Lawrence Trent: The modern Grand Prix Attack

by Davide Nastasio
3/2/2016 – If you play 1.e4 you need a weapon against the Sicilian. A good choice is the Modern Grand Prix Attack. The line is sound, aggressive, and easy to learn. White avoids theoretical clashes with well-prepared opponents and from the very start steers the game into structures he knows - if he studies Lawrence Trent's DVD on the modern Grand Prix Attack.

ChessBase 17 - Mega package - Edition 2024 ChessBase 17 - Mega package - Edition 2024

It is the program of choice for anyone who loves the game and wants to know more about it. Start your personal success story with ChessBase and enjoy the game even more.


Lawrence Trent: The modern Grand Prix Attack

A review

Tarrasch famously said: "Before the endgame, the gods have placed the middlegame". I would like to add and improve with "Before the endgame, the gods have placed the Opening!" Nastasio

IM Lawrence Trent begins his DVD on the Grand Prix Attack with a little history about the opening, saying that it is an anti-Sicilian line which rose to prominence in the 1980ies. Here we should delve a little deeper into chess history – it is worth it. It all began in 1974, when a sponsor – Cutty Sark Whisky – offered a £1000 prize to the most successful tournament player of the year. If the currency of the prize made you think that all this took place in the United Kingdom, you are right.

The first player who won the £1000 two times in a row was the famous Tony Miles. The prize also led players to compete hard, weekend after weekend, on the Grand Prix circuit. As a rule of thumb a player needed to score 5.0/6 in these tournaments to win some money but a pro like Miles had to make 5.5/6 to win enough money.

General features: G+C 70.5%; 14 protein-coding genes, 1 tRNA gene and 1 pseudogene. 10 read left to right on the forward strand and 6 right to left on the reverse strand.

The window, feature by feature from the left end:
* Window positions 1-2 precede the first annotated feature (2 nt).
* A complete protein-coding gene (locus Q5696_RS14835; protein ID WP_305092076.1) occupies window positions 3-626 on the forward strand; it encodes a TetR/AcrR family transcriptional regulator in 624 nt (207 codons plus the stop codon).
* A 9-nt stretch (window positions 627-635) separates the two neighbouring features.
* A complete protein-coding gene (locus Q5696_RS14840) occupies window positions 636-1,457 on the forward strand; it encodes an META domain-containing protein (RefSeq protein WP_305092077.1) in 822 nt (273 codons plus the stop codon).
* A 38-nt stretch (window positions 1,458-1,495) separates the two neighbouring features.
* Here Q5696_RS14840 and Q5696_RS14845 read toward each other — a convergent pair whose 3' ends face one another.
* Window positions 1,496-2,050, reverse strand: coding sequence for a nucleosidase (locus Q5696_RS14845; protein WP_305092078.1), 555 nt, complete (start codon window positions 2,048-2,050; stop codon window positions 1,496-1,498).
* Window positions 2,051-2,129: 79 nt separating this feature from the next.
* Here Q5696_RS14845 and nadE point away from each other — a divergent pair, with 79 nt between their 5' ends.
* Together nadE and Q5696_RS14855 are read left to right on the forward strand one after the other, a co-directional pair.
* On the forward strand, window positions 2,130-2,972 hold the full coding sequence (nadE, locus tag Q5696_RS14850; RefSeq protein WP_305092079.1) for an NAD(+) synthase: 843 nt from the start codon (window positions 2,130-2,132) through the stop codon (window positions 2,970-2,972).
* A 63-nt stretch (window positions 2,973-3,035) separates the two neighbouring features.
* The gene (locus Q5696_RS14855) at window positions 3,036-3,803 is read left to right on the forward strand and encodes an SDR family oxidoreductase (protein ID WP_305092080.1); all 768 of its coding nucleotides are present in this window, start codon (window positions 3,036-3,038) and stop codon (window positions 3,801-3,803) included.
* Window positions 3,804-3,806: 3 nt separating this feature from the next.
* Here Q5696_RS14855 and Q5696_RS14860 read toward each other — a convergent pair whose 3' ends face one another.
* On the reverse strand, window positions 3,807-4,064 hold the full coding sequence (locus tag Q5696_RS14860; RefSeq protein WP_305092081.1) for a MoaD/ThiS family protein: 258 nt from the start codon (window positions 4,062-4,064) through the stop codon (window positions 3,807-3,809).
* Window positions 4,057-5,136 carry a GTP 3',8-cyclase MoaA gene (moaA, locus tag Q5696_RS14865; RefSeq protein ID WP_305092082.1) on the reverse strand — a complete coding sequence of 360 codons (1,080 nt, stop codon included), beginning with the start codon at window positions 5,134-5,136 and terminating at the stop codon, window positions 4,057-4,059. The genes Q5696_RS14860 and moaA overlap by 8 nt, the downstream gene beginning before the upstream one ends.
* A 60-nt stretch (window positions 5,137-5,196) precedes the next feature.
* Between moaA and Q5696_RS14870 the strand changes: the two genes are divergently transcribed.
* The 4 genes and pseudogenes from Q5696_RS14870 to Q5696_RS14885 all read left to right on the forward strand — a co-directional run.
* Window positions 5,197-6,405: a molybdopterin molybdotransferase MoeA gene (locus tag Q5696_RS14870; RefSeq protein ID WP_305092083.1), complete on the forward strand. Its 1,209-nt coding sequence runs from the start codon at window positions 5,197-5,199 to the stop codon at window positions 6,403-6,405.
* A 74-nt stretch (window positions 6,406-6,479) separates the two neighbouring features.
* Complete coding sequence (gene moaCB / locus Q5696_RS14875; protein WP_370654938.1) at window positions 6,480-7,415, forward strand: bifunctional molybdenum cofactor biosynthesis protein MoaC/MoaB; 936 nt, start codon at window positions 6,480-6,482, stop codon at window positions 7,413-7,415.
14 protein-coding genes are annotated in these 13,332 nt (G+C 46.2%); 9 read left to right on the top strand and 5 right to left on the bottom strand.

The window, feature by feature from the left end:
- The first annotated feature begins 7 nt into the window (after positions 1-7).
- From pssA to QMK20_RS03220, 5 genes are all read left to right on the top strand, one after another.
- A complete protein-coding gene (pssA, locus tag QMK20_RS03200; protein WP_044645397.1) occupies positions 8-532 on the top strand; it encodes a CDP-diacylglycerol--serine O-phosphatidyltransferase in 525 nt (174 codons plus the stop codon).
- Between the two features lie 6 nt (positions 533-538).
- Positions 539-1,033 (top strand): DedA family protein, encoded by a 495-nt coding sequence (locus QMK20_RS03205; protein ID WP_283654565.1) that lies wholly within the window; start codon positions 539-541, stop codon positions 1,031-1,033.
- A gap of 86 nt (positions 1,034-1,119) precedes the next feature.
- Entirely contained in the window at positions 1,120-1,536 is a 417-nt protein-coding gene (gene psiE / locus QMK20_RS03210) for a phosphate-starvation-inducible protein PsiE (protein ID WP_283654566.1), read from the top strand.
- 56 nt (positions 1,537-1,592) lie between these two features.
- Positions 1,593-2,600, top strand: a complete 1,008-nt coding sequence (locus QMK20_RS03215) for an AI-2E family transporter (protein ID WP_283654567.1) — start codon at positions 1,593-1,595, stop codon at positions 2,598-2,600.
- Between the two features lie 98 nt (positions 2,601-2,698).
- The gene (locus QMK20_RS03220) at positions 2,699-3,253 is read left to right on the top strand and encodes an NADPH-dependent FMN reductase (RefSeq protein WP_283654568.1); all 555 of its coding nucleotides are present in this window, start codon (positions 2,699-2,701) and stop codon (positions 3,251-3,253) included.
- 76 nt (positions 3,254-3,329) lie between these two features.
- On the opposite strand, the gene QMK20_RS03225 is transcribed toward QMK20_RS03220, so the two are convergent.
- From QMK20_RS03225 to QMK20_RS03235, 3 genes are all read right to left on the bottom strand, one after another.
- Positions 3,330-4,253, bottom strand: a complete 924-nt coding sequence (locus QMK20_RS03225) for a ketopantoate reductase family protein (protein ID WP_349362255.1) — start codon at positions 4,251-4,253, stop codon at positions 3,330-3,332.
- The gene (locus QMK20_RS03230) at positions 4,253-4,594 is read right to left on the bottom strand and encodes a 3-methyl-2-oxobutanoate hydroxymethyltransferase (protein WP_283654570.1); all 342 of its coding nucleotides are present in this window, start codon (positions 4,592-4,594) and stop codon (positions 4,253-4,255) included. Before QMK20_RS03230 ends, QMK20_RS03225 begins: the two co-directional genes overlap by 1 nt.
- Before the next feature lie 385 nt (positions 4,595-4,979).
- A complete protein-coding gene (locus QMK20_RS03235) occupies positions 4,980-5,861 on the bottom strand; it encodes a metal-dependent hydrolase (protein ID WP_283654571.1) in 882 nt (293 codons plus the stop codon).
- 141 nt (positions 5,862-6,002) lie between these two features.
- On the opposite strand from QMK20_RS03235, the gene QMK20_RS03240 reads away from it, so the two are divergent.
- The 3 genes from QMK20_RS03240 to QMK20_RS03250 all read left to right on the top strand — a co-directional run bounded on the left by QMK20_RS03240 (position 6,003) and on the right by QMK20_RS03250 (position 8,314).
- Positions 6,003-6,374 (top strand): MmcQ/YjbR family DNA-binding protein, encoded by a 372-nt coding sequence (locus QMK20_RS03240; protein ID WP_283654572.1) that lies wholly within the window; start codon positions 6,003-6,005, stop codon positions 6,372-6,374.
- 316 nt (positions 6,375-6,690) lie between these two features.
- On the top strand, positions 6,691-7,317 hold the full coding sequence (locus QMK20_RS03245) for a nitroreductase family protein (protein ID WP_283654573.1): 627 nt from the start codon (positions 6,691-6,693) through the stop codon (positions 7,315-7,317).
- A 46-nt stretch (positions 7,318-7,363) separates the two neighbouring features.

Nowadays playing five to six rounds on a weekend – and playing three games on Saturday – is quite normal, but at that time it was not. Pairings would usually be posted about 30 minutes before the round and you simply had no time to prepare for your opponent. But you had to win your games if you wanted to win money and so sharp openings like the King's Indian and the Sicilian became very popular – and hence the need to neutralize them!

I'd like to share a brilliant game, which isn't mentioned by Trent, to let the reader understand how dangerous the Grand Prix Attack is – a talented young player takes down an experienced GM!


Here’s another little gem of that period!


Thanks to the Megabase it took me only a few seconds to find these games.

But let's stop for a moment to consider why one should study and play this opening. Statistics give the answer! In fact, this opening is one of the most successful weapons against the Sicilian.

This said, Trent is cautious and in the introduction explains clearly what he is teaching us. He begins by saying that he will show a game with detailed analysis to prove that 2.Nc3 is better than 2.f4. He then explains that the reason he called this DVD "The modern Grand Prix Attack" is relative to the fact that certain former main lines of the Grand Prix are now obsolete and are no longer considered to give White an advantage.

Trent presents ideas and sidelines which promise to give White a good game. However, advocating to play 2.Nc3 instead of 2.f4 cannot be construed as "modern" or "new" because the English GM Gawain Jones, arguably the greatest Grand Prix expert of today, had already recommended this move order in his book "Starting Out: Sicilian Grand Prix Attack" from 2008.

Trent reveals that he had some fantastic victories with the Grand Prix Attack, but then stopped playing it for a while to return to it later in his career. Trent also makes some general remarks about the Grand Prix Attack:

1. If you like ultra-solid play this is not your opening. The Rossolimo (1.e4 c5 2.Nf3 Nc6 3.Bb5) or the Alapin (1.e4 c5 2.c3) are less risky.

2. But yes, if you don't want to spend a long time memorizing lines and studying theory this is the opening for you.

3. The opening is dangerous for Black. To illustrate this point Trent gives a number of lines which have not been explored enough, and which could land Black in trouble if he does not know his way.